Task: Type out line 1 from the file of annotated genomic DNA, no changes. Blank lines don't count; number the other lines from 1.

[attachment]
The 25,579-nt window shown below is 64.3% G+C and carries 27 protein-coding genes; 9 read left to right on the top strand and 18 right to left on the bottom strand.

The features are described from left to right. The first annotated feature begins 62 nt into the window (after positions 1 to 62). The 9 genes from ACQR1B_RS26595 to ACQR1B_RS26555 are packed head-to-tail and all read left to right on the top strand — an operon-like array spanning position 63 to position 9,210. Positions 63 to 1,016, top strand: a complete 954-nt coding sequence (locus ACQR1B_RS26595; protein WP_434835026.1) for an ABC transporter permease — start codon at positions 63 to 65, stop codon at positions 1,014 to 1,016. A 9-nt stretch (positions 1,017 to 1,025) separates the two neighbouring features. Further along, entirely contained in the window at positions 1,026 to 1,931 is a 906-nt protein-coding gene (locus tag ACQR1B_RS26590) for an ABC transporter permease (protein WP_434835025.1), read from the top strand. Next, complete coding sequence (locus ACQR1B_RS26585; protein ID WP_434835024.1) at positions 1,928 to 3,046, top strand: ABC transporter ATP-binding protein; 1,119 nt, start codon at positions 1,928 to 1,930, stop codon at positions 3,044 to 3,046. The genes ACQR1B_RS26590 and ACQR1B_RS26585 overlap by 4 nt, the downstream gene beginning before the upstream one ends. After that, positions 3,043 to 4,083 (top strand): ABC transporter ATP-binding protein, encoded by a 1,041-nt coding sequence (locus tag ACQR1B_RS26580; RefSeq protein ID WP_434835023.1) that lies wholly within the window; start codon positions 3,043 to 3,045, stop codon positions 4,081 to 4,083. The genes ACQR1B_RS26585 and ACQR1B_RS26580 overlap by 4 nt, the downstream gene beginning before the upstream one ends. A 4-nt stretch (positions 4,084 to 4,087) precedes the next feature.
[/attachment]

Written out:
The 25,579-nt window shown below is 64.3% G+C and carries 27 protein-coding genes; 9 read left to right on the top strand and 18 right to left on the bottom strand.